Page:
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Occurrence and abundance of ants, reptiles, and mammalsAuthor(s): Steven E. Hanser; Matthias Leu; Cameron L. Aldridge; Scott E. Neilsen; Mary M. Rowland; Steven T. Knick
Source: Hanser, S.E.; Leu, M.; Knick, S.T.; Aldridge, C.L., eds. Sagebrush ecosystem conservation and management: ecoregional assessment tools and models for the Wyoming Basins. Lawrence, KS: Allen Press: 221-314. Chapter 7.
Publication Series: Book Chapter
Station: Pacific Northwest Research Station
PDF: Download Publication (3.11 MB)
DescriptionSagebrush (Artemisia spp.) associated wildlife are threatened by habitat loss and fragmentation and by impacts associated with anthropogenic disturbances, including energy development. Understanding how species of concern as well as other wildlife including insects, reptiles, and mammals respond to type and spatial scale of disturbance is critical to managing future land uses and identifying sites that are important for conservation. We developed statistical models to describe species occurrence or abundance, based on area searches in 7.29-ha survey blocks, across the Wyoming Basins Ecoregional Assessment (WBEA) area for six shrub steppe-associated species: harvester ant (Pogonomyrmex spp.), thatch ant (Formica spp.), short-horned lizard (Phrynosoma hernandesi), white-tailed jackrabbit (Lepus townsendii), cottontail (Sylvilagus spp.) and least chipmunk (Tamius minimus). We modeled patterns in occupancy or abundance relative to multi-scale measures of vegetation type and pattern, abiotic site characteristics, and anthropogenic disturbance factors. Sagebrush habitat was a strong predictor of occurrence for shorthorned lizards and white-tailed jackrabbits, but weak for the other four species. Vegetation and abiotic characteristics were strong determinants of species occurrence, although the scale of response was not consistent among species. All species, with the exception of the short-horned lizard, responded to anthropogenic disturbance, although responses again varied as a function of scale and direction (negative and positive influences). Our results improve our understanding of how environmental and anthropogenic factors affect species distributions across the WBEA area and facilitate a multi-species approach to management of this sagebrush ecosystem.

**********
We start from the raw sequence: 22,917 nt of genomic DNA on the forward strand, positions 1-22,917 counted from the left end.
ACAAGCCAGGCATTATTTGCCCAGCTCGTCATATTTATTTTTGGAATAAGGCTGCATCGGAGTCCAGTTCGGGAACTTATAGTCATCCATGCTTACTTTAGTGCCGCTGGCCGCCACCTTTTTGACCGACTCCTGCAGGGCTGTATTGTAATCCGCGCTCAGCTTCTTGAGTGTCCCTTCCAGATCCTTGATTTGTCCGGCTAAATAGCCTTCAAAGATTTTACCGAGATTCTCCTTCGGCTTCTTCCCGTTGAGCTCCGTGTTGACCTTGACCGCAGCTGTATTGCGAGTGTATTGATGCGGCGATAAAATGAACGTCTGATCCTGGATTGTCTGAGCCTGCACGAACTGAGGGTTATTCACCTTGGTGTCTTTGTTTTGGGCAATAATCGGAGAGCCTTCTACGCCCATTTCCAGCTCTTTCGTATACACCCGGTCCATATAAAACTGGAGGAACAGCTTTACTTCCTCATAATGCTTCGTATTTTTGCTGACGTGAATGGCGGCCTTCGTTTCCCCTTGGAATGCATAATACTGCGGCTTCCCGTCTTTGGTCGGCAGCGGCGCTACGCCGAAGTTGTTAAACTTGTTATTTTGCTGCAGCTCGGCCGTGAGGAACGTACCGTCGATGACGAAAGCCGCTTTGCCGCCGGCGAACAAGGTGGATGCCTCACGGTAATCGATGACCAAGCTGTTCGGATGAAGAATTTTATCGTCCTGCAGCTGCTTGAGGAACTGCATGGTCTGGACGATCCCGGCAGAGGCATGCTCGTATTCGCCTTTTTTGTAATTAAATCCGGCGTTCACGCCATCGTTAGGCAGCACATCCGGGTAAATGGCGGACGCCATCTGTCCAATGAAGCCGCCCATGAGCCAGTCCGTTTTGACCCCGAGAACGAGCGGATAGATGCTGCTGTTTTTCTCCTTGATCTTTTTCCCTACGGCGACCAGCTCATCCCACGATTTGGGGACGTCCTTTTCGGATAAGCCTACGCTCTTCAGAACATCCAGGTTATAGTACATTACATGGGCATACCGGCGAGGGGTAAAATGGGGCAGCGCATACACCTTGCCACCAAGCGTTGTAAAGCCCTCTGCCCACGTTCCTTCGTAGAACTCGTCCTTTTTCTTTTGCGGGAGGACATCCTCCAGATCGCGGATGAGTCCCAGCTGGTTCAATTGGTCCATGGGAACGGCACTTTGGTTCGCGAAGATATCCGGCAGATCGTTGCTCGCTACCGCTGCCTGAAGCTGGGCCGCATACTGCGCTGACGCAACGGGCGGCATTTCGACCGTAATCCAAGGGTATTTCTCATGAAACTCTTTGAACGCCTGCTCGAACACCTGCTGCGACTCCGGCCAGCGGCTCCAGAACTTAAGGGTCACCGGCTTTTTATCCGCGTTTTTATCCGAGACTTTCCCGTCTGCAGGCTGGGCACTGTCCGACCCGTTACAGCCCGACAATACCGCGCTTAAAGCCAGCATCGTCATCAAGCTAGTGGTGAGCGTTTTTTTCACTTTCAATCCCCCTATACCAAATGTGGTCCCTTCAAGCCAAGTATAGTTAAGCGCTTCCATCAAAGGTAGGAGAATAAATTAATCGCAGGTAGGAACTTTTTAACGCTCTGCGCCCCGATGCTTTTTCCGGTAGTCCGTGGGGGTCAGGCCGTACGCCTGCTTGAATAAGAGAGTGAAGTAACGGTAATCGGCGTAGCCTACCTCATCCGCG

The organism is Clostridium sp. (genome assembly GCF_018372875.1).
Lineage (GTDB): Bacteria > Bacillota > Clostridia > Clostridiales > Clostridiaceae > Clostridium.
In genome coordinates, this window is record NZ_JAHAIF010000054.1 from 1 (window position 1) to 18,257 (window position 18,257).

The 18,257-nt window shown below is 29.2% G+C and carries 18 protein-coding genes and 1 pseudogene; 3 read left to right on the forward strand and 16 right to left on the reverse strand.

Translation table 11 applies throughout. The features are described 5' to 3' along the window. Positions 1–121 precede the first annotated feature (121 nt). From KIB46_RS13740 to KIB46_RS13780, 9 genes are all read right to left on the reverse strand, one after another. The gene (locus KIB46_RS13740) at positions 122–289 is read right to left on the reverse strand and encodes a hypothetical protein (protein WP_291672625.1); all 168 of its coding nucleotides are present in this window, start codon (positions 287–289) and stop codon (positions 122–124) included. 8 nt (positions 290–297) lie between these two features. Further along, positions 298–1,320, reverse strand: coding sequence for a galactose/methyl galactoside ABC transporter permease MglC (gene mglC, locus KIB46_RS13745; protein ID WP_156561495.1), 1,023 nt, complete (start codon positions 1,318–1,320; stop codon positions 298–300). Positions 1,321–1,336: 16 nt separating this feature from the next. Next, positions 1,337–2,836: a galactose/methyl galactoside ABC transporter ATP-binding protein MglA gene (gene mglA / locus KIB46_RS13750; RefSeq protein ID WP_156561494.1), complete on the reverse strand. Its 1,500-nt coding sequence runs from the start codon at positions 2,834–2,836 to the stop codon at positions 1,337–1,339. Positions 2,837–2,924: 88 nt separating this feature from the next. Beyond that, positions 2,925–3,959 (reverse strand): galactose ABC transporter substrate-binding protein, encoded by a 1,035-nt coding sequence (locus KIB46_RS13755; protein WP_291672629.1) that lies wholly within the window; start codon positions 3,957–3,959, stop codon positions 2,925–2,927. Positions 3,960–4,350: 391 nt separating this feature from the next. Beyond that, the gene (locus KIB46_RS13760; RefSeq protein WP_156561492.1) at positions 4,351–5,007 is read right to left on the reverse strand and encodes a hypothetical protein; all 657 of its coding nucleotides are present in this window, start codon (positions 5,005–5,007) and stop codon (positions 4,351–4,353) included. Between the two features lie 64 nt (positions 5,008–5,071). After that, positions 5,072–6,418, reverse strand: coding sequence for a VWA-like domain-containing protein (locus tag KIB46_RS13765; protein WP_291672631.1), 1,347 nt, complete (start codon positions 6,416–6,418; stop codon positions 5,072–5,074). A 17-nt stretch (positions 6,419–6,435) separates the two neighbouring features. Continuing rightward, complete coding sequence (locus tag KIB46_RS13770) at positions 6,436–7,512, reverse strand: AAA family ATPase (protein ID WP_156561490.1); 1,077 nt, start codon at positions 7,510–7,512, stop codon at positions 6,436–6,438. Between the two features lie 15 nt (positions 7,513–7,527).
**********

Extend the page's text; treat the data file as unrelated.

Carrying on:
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CitationHanser, Steven E.; Leu, Matthias; Aldridge, Cameron L.; Neilsen, Scott E.; Rowland, Mary M.; Knick, Steven T. 2011. Occurrence and abundance of ants, reptiles, and mammals. In: Hanser, S.E.; Leu, M.; Knick, S.T.; Aldridge, C.L., eds. Sagebrush ecosystem conservation and management: ecoregional assessment tools and models for the Wyoming Basins. Lawrence, KS: Allen Press: 221-314. Chapter 7.
Keywordsabundance, anthropogenic disturbance, cottontail, habitat, harvester ant, least chipmunk, occurrence, pygmy rabbit, short-horned lizard, thatch ant, white-tailed jackrabbit.
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